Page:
• Partnership. Ali, his wife, spoke in the service with such love and encouragement. She had collated reflections of Martin's 25 years from the three churches. What a joy to see her in action, so much part of the journey.
  • Just fun. The communal meal afterwards was some meal....especially the deserts.  Christian hospitality.
Martin began as student the same year I started as Principal. This was the very first time I saw with my own eyes how a student with so much potential, making heavy vows and commitment at his ordination, had fulfilled so many hopes for his ministry.  What encouragement all round.  And it made me think.....see next post..... 

Tuesday, May 10, 2022

Cabbages and Music

In the last post a phrase struck me - 'the  mystery of music.'  As someone for whom music is vital, who listens to CDs (on my old Walkman) before going to sleep, these words provoke. Written by a Christian lawyer at the beginning of the twentieth century, Arthur Clutton-Buck. 

If we grow cabbages, we are necessarily in a relation of use to them.  But there are other things that we cannot understand at all if we see them only in the relation of use. If I listen to a symphony by Beethoven expecting it to give me some information of use to myself, information that will help me to increase my income or cure my indigestion, I shall not hear the music at all, and it will be to me a mere chaos of sounds. The music does not exist to give me useful information...True, to perceive it will profit me; I shall have the delight of experiencing beauty. But the paradox of the process is this, that I shall not experience the beauty if I try to experience it with an eye to my own profit....If I am to experience the music as it is, I must forget about myself and all my demands and expectations, and allow myself to fall in love with it, if I can; I must allow that relation, which is the music to happen to me.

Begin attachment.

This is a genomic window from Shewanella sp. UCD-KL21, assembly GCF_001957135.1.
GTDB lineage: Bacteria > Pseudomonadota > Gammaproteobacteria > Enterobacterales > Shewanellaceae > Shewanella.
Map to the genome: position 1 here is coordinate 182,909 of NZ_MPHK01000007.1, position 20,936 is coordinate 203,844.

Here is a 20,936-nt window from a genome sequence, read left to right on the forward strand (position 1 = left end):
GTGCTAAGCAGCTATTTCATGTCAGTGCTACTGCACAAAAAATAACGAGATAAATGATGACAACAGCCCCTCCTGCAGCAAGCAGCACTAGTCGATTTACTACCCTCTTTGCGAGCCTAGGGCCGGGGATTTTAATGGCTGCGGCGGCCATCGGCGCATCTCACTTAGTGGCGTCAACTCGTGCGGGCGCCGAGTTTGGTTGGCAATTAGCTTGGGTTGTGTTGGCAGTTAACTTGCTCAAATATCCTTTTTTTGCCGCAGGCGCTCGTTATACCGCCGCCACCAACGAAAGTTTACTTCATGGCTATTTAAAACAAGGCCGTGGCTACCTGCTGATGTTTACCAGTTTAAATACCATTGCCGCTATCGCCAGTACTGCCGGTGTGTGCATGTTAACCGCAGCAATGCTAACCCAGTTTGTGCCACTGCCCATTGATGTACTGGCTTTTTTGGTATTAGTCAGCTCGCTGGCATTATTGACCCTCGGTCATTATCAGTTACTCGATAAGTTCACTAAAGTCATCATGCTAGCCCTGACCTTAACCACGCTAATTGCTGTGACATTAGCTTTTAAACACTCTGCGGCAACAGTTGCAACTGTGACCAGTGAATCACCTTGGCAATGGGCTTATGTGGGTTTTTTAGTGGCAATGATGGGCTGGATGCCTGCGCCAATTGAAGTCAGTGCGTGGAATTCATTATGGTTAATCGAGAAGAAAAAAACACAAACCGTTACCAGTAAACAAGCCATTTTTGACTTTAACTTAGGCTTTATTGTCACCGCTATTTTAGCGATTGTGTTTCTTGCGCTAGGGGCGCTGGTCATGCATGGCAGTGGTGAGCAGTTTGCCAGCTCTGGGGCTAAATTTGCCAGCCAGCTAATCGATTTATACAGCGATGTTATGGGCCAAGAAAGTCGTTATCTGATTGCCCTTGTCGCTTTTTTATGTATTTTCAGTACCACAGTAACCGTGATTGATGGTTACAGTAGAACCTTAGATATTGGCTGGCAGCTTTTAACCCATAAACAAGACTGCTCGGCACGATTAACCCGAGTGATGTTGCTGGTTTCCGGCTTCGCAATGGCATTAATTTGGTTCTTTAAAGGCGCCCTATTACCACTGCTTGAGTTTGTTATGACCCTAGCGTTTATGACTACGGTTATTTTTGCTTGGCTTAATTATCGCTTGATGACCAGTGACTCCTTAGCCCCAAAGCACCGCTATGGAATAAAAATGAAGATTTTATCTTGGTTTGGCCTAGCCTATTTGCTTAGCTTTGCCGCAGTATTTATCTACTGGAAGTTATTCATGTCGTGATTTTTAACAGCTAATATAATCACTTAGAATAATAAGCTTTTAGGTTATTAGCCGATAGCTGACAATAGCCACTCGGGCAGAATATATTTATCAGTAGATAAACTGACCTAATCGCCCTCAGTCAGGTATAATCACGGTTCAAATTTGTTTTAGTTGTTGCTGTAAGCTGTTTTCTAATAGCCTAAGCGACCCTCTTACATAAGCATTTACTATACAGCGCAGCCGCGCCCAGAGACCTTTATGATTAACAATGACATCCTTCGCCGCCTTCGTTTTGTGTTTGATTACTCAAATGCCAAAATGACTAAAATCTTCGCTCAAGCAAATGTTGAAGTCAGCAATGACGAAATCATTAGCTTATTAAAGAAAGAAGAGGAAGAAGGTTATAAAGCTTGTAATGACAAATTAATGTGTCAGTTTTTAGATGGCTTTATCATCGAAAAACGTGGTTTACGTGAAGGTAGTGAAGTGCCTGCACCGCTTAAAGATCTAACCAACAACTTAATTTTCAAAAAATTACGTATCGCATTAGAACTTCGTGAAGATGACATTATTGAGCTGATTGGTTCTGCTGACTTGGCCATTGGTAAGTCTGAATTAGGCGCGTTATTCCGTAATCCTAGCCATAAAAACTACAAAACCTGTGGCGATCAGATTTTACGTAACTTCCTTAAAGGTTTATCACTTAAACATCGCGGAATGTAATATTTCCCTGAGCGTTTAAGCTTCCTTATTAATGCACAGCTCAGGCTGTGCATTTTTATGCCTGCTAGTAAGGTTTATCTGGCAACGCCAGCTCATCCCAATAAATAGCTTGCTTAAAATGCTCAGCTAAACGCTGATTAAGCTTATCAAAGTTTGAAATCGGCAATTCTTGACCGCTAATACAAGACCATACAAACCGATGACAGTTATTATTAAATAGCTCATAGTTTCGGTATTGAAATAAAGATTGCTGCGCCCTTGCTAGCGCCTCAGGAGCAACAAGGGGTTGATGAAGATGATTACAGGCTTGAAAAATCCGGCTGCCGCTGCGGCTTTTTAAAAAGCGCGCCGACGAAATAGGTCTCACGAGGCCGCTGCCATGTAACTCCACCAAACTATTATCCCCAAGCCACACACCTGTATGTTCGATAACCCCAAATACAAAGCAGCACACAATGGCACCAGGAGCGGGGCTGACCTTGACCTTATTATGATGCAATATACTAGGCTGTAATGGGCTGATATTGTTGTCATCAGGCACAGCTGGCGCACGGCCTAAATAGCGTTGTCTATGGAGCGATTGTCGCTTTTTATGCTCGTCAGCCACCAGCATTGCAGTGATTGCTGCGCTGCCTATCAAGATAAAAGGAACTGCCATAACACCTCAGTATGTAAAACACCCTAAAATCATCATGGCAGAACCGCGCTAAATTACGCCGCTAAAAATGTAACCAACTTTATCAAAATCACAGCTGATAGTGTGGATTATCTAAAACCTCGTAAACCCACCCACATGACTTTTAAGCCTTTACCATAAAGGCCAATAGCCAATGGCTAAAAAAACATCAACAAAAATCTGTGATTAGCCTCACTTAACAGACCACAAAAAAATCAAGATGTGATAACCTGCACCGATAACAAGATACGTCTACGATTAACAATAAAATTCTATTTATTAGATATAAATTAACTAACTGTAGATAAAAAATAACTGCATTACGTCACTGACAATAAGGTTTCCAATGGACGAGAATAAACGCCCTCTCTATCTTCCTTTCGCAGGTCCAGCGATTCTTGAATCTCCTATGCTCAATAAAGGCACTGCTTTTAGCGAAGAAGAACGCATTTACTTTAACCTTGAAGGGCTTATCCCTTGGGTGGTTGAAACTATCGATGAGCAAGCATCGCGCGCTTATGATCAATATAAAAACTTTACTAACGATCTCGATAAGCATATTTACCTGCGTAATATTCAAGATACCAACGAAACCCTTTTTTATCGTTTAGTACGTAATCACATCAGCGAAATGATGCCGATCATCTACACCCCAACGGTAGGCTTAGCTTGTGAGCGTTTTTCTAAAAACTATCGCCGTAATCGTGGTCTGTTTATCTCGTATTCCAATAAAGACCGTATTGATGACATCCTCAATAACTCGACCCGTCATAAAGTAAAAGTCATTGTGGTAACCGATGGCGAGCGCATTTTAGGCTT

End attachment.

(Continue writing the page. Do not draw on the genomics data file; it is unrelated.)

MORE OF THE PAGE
Now according to Christ, the universe  in its nature, is not like cabbages that we grow for our own kitchens; it is like music. Its reality consists in a relation that is not a relation of use to us at all, and we must get ourselves and our own wants and demands and expectations out of the way....But, further, to be aware of that reality of the music of universe is the highest good, the highest happiness.  Then we ourselves become part of the music; we are by hearing the music constrained to make ourselves part of it; for it is a real music, irresistible in its beauty, and we cannot but dance to it when we hear it. He himself heard it and danced to it; and the beauty of his dance, of his life, of his whole state of being, has for two thousand years allured the world, even while the world would not understand the meaning of it. .


Thursday, May 5, 2022

Thankful for our senses

Being quiet in the garden also reminded me of some words by Edward King, (an English bishop at the end of the nineteenth century).